It really depends on each specific child and their parents. There are good guidelines for parents to follow, though, such as making sure there is a consistent routine. Having a tolerant attitude when changes are necessary, keeping open lines of communication about issues concerning the child. Coming up with a plan for conflict resolution, being supportive of each other’s relationship with the child, and nurturing the child’s growth as a productive and healthy individual in all areas of life.
The Family Law Act explains that a parent should have a part in the child’s daily life, participate in events and activities with them, and spend time with them on weekdays, on weekends, and during holidays. Younger children should see both parents often, and should participate in other activities and friendships, but not be away from either parent too long. In adolescence, longer periods away from parents are acceptable.
Jane and Bradley have an arrangement that is very common in separated parenting situations. Their son and daughter live primarily with Jane, but every other weekend, they stay with Bradley. Bradley also spends time with the children during the week when possible, taking them to athletic practices or dinners. It is becoming more and more common for parents to try to equalize the time as much as possible, as Jane and Bradley are doing. Some work out arrangements where the child or children will spend five nights with one parent, then spend nine nights with the other.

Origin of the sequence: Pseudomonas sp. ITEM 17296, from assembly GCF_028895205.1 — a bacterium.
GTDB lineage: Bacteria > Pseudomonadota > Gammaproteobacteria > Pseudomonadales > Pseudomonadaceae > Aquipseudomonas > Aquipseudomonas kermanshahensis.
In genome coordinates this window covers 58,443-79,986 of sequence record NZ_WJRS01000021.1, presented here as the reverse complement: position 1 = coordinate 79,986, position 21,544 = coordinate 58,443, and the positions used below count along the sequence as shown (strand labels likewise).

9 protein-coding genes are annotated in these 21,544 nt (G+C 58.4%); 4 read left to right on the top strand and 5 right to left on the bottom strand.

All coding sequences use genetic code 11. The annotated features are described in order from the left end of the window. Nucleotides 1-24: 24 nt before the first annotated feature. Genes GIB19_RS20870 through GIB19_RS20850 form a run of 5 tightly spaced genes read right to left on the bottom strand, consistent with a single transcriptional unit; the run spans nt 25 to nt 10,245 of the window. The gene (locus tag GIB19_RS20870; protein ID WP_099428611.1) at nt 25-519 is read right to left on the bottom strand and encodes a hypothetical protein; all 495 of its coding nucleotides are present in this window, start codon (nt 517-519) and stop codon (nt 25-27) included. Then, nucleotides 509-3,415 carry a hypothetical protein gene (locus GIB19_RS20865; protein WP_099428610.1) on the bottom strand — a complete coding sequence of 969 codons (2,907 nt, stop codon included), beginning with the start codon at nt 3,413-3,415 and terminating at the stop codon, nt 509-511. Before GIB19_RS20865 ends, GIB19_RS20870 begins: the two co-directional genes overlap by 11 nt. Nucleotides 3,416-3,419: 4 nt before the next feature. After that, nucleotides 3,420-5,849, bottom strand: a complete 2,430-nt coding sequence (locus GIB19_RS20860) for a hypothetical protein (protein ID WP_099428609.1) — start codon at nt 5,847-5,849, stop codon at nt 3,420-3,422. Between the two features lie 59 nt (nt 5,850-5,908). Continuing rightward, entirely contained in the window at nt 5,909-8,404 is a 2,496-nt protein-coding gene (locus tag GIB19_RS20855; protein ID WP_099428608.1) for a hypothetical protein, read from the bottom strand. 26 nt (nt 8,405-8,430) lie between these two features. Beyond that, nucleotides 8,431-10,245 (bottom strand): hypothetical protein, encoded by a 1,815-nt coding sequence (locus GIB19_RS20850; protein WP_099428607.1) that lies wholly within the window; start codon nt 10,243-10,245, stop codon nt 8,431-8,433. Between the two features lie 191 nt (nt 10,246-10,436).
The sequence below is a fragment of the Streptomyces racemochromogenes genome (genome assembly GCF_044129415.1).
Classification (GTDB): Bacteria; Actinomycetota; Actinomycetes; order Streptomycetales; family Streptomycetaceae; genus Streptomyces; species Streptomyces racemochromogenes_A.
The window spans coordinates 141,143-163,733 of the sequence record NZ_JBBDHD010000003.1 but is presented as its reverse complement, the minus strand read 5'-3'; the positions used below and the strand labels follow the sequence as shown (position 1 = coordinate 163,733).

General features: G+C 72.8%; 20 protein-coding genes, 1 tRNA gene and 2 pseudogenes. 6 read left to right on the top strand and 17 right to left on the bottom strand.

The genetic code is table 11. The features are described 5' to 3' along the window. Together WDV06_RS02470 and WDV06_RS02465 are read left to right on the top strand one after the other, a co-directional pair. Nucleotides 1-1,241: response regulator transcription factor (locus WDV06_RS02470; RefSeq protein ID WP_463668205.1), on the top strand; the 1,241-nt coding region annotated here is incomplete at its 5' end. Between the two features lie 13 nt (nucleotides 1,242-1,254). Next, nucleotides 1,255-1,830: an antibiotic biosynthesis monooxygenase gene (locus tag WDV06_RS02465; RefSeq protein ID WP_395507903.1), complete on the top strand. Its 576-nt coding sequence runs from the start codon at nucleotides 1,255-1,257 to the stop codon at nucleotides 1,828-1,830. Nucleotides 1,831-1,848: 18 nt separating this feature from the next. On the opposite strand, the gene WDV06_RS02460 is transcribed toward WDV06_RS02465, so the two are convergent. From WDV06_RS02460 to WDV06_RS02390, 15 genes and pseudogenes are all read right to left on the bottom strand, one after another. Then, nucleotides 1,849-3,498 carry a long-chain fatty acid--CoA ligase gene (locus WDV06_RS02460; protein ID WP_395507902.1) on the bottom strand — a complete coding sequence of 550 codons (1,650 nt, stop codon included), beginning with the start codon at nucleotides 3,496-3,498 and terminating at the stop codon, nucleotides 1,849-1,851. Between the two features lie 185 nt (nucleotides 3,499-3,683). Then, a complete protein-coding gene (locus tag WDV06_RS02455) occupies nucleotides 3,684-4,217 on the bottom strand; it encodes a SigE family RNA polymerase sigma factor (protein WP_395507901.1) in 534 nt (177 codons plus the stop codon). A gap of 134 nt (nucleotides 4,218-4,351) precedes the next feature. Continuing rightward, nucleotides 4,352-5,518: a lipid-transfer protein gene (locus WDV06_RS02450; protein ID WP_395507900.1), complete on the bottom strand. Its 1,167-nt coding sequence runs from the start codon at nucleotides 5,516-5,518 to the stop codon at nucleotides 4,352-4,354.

Whether or not one parent spends time with the children while they are staying with the other parent often depends on work schedules, the children’s schedules, how close the parents live to each other, and personal preferences. Some parents have arrangements where one parent always has the child during the week, and the other parent has them every weekend, but this is less common and not always desirable, as it restricts the involvement of each parent to only certain activities.
When parents either wish to share equal time with the children or are arguing against shared time, the court will consider several factors, such as how close the parents live to each other, what each parent’s work, relationship, and lifestyle needs are, what the plan is for properly managing the child’s life between two households, and how well the parents can communicate with each other about the child’s life. The court also needs to believe that shared time is in the best interest of the child in order to make such an order.